One thing that is different from my previous role is that I am calendaring directly off of my executive’s calendar. When I was in my previous role, the executive preferred me to send invites from my own calendar and add him to the invite so he could accept or decline. I would use color categories to separate out my own commitments. Now, just my own meetings are on my calendar. This is just one example of how you have to be able to adapt to different preferences and work styles of executives.

My current executives’ calendars already have category systems set up, so I follow those. Basically, there are category names assigned to each color (ex: yellow for one-on-one meetings, green for team meetings, etc.) and I select the best fit. This helps them to better organize their day at a glance.

One thing that’s great is I noticed my executive likes to look far ahead in his calendar with me. For example, since he has so much travel coming up, we have already had discussions about several weeks ahead. An interesting side note is that due to both of our travel schedules, we will not be on the same time zone until May!

CH: That’s a long time to be in different time zones! Will you have to shift your work schedule to match his?

ZM: My schedule right now is 8:00am-5pm CT, which is the same as my husband’s. We are going to keep it as is, but I will adjust it if needed. My executive was upfront in the beginning about the fact that he will be emailing me during off hours, but to ignore those until normal business hours. We established that he will text me if there’s an emergency that needs my immediate attention. Of course, I always keeping an eye on my email just in case. That kind of comes with the EA territory, right?

Most of my executive’s team is in Austin. He spends most of his time on the West Coast and has mentioned that he is an early riser, so I don’t think our schedules will be generally too far off.

CH: Now that your first week is a wrap, do you know what your main responsibilities will be?

ZM: I’m going to be doing a lot of calendaring, event planning (both onsite and offsite), helping with meeting set up and coordination, booking travel through Egencia and working with the other EAs.

At HomeAway all of the EAs cover for each other when we are away, so it’s great stepping into a role having a backfill system already in place. Typically the EAs cover for other EAs whose executives work closely together since they have better insight into regular meetings, happenings, etc. I will soon learn whom I will be providing back up assistance for and vice-versa.

CH: Are there any great tips from your first week that you can share with the other assistants who will be reading this article?

ZM: The other EAs in the office use a website called Travefy to put together travel itineraries for their executive. The itineraries from this site have a very clean look to them and you can add everything, from flights to dinner reservations to meetings, and it’s something I will be checking out.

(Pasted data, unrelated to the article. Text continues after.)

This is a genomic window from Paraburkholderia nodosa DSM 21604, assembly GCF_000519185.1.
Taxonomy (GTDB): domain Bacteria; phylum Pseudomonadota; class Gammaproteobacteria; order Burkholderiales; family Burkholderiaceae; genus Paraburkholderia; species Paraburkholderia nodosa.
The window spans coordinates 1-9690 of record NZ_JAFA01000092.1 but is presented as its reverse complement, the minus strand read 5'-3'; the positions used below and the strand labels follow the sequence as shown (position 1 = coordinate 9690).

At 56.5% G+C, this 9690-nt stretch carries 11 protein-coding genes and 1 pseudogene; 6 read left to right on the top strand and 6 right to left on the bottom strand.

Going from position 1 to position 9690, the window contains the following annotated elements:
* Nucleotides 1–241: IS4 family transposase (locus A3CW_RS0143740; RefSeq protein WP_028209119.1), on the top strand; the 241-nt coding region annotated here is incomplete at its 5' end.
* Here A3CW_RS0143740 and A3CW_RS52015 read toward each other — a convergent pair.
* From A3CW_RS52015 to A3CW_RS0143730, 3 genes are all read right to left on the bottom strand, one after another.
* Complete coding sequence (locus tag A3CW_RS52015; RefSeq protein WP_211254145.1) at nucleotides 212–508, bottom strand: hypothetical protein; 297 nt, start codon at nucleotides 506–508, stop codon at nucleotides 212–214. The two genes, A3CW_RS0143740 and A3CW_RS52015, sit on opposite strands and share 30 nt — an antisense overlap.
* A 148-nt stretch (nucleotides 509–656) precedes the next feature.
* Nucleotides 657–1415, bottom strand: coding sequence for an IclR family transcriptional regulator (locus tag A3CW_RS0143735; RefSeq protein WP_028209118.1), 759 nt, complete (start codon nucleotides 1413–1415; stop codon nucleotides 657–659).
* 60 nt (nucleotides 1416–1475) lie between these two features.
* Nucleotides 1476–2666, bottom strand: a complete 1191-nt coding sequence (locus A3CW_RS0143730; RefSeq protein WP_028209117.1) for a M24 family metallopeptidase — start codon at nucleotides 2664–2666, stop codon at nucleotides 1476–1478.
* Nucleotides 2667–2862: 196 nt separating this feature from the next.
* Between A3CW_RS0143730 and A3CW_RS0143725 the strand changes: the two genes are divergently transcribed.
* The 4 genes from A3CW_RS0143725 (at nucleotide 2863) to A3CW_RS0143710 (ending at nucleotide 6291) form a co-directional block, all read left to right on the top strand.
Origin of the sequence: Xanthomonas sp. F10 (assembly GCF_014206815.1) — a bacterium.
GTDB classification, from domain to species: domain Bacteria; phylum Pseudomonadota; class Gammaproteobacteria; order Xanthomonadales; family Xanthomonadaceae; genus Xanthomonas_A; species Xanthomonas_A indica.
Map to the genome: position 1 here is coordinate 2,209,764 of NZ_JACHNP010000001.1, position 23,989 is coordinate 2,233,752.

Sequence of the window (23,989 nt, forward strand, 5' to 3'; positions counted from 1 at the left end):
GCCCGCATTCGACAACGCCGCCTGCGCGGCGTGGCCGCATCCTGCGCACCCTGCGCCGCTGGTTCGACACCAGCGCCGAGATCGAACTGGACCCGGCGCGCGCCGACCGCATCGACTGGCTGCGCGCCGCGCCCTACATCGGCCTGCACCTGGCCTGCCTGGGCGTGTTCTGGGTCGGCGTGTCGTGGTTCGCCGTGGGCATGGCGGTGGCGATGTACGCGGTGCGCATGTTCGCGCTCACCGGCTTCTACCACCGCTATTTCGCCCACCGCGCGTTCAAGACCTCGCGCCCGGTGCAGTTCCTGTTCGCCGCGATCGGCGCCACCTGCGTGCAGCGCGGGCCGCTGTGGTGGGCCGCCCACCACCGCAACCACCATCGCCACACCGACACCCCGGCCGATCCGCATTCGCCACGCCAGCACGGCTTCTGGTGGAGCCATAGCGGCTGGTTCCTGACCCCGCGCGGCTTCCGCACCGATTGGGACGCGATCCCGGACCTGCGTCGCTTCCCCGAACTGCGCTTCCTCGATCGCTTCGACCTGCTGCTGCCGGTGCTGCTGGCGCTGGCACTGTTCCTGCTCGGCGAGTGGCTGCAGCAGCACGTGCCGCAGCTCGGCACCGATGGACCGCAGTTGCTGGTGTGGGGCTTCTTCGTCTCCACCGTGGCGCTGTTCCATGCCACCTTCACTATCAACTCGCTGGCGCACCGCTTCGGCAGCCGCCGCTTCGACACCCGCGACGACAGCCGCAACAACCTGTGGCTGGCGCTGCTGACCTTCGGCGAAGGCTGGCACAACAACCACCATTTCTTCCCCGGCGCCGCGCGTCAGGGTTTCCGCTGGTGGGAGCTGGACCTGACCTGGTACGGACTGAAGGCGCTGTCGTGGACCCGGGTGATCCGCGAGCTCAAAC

I also noticed that the EAs here try to make lunch orders easy. One way they do this is by adding lunch orders directly inside meeting invites. They start by creating an order on a website that allows for the collection of multiple orders, such as through Grubhub. They add the order collection link inside the meeting invite and include a request with a deadline such as, “Please submit orders by [insert date].” The EA who composed the invite then places the order on the deadline after making sure all orders have been submitted. There is a document that lists the executives’ dietary preferences, so sometimes the EAs will refer to that if they want to bypass order collecting and get the order taken care of right away.

Also, I learned to be mindful of leaving the request responses button unchecked on Outlook meeting invites (the default is to request responses). Unchecking that box ensures you don’t get bombarded with email responses

Lastly, I have been able to set up some Outlook Quick Steps already. It’s something I recommend EAs learn if they notice they are performing repetitive steps in Outlook. Basically, a Quick Step completes multiple functions at once. I watched a Lynda video to learn how to set these up, but here’s another guide that gives a wonderful overview: Quick Steps for Outlook Email Management.

CH: Are there any general takeaways from your first week?

ZM: In general, it was a great first week! There have been so many new faces and names to remember, but I’m fortunate to be part of team of supportive EAs. They have told me that I’m welcome to come to them for support with anything, especially during times when I feel overwhelmed and I need a lending ear or helping hand. I haven’t worked with a large team of EAs before and feel fortunate to have their amazing support. Also, it feels good to be an integral part of my executive’s team and am enjoying what I’m learning so far.

Danielle Zamora

Danielle's contact info: